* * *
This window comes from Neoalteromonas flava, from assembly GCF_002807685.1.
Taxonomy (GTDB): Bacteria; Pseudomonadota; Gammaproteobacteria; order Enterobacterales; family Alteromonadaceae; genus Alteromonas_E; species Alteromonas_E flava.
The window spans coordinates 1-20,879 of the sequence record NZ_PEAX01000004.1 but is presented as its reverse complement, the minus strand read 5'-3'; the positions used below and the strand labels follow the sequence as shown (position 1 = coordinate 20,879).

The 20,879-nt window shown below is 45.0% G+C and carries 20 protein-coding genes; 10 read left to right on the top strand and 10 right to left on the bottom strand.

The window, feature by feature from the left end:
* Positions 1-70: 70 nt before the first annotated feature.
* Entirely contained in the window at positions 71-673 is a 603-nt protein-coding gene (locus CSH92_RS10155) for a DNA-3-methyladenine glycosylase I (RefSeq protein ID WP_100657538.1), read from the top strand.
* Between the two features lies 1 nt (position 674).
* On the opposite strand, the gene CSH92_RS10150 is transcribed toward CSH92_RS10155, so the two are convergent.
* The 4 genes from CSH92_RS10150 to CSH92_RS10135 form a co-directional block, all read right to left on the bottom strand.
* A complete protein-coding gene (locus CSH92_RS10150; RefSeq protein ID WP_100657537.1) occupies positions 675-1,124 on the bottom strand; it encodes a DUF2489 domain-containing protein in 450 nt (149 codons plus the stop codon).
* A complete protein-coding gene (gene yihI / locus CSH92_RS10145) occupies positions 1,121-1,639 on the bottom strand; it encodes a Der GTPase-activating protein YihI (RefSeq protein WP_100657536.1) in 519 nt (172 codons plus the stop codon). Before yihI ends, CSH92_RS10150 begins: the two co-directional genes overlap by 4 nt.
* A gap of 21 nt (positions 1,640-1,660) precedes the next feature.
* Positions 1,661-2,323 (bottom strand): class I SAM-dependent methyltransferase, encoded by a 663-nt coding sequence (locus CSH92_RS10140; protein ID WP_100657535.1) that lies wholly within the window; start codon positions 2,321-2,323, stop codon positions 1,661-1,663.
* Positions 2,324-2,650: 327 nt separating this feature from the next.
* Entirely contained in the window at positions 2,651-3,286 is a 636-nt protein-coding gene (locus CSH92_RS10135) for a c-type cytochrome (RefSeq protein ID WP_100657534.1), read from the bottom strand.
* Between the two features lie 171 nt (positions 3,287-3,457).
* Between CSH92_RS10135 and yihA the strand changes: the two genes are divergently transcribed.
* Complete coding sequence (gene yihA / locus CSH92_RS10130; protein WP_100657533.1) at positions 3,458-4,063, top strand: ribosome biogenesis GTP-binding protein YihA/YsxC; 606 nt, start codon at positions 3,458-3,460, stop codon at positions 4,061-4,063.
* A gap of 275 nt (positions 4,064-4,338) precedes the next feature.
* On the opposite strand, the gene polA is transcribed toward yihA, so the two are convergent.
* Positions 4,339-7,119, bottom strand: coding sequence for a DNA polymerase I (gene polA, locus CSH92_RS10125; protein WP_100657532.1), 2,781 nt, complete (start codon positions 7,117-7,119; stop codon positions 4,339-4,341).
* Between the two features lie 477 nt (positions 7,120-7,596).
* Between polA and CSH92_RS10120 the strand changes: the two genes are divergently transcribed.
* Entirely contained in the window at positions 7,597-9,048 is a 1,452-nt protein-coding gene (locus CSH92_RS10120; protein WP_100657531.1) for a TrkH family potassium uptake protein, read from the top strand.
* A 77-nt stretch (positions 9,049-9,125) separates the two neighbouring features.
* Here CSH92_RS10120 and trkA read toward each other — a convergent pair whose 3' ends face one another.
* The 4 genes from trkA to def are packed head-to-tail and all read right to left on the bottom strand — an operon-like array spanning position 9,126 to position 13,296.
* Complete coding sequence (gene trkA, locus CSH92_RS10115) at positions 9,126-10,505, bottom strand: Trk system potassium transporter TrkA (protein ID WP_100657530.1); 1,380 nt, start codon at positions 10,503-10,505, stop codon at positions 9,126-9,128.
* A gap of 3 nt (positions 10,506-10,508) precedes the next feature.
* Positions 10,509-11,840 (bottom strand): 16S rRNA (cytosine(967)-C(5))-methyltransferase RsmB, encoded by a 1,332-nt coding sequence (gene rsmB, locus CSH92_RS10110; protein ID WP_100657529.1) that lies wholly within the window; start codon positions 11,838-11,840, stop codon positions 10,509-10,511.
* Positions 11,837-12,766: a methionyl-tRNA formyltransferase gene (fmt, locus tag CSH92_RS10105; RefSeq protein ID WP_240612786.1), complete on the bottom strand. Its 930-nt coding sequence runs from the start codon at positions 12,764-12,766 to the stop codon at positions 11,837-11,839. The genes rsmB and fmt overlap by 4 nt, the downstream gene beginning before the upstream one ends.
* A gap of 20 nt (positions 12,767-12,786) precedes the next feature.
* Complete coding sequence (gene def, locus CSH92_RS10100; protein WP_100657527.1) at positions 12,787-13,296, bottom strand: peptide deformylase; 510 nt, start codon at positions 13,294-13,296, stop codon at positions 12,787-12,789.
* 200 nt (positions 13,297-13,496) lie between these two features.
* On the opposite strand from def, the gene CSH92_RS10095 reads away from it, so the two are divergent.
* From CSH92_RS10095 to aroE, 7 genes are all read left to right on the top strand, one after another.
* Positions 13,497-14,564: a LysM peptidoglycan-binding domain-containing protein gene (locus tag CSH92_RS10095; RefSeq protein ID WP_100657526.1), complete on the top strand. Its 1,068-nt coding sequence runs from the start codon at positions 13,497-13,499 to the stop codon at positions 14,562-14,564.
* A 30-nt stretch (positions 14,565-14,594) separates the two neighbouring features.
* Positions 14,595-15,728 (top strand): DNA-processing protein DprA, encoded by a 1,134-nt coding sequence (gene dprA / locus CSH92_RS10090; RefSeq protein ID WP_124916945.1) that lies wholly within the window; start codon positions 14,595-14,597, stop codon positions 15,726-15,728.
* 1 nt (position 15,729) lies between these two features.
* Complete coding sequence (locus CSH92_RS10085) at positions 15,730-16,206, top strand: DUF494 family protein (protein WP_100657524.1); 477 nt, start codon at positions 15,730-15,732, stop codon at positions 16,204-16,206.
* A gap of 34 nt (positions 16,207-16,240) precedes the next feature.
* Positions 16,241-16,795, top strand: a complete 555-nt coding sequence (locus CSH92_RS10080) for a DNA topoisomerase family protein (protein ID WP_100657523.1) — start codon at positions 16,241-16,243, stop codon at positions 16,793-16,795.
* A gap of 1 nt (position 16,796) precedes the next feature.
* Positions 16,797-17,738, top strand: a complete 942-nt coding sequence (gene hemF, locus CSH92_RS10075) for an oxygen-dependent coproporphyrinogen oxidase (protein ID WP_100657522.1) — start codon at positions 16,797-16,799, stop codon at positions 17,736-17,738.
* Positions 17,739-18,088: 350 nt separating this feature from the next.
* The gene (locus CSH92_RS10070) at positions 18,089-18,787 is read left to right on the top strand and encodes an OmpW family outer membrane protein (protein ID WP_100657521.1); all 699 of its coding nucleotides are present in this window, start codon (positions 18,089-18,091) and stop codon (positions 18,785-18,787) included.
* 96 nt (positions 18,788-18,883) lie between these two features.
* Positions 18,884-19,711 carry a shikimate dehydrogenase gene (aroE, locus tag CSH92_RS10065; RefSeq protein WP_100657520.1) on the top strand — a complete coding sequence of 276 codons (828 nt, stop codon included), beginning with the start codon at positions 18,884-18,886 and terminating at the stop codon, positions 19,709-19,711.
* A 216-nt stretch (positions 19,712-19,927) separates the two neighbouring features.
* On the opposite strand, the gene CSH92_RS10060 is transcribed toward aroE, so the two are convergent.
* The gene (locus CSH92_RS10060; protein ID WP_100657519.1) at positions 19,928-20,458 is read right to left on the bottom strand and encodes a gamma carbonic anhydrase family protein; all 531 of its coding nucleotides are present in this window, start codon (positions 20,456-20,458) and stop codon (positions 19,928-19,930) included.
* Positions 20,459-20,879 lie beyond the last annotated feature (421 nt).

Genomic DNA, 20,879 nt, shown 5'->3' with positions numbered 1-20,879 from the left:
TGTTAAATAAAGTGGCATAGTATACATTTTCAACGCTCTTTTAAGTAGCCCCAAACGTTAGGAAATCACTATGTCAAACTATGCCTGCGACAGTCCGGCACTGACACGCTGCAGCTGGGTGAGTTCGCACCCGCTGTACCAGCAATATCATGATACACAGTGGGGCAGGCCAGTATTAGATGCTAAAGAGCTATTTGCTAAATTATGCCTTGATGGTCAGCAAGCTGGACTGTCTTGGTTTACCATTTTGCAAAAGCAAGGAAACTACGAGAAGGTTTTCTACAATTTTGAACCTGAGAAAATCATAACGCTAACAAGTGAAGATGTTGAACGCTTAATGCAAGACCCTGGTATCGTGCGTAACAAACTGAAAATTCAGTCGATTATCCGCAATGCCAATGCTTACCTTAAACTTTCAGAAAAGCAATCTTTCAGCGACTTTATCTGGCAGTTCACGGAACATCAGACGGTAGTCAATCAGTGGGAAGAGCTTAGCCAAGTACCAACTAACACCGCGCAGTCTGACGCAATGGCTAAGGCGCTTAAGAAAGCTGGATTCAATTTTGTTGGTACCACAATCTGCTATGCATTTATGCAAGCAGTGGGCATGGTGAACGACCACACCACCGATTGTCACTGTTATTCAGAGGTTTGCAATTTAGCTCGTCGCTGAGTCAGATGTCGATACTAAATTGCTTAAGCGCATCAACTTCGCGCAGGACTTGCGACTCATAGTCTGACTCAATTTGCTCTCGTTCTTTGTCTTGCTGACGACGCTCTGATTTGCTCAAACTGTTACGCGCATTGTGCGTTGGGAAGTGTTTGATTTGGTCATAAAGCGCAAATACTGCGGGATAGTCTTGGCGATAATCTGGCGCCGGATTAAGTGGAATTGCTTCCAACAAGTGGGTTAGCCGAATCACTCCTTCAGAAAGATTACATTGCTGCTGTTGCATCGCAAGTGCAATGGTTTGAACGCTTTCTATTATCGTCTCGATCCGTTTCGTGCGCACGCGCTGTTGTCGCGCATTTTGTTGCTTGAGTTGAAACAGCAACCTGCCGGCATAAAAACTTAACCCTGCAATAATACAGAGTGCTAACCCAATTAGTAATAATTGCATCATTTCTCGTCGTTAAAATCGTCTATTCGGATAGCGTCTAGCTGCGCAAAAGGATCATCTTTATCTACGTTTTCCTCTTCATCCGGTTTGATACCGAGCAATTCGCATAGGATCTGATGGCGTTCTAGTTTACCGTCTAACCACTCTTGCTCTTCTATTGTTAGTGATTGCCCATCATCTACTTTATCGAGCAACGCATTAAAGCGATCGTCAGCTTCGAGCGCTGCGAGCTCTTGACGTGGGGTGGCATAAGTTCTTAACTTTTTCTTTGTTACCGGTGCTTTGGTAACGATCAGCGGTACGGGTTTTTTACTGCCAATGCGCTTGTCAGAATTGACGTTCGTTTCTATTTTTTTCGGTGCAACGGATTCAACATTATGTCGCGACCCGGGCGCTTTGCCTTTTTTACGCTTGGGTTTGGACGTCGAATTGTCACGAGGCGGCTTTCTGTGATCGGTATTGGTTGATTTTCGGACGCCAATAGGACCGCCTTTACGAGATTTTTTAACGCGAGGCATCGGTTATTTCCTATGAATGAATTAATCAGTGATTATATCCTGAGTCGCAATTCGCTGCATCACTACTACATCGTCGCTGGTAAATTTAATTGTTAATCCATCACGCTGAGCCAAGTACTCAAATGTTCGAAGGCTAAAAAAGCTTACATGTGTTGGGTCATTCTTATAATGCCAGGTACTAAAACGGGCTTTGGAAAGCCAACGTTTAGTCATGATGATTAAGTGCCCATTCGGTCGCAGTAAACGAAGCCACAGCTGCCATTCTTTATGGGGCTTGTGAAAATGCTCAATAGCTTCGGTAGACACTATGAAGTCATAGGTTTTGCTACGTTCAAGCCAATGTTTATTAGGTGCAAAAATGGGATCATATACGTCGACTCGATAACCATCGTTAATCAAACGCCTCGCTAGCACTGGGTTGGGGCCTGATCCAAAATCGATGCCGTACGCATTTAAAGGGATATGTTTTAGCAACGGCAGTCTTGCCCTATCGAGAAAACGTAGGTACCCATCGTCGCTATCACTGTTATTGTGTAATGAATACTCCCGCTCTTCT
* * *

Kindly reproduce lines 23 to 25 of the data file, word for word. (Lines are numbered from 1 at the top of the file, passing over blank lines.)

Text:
* Between the two features lie 477 nt (positions 7,120-7,596).
* Between polA and CSH92_RS10120 the strand changes: the two genes are divergently transcribed.
* Entirely contained in the window at positions 7,597-9,048 is a 1,452-nt protein-coding gene (locus CSH92_RS10120; protein WP_100657531.1) for a TrkH family potassium uptake protein, read from the top strand.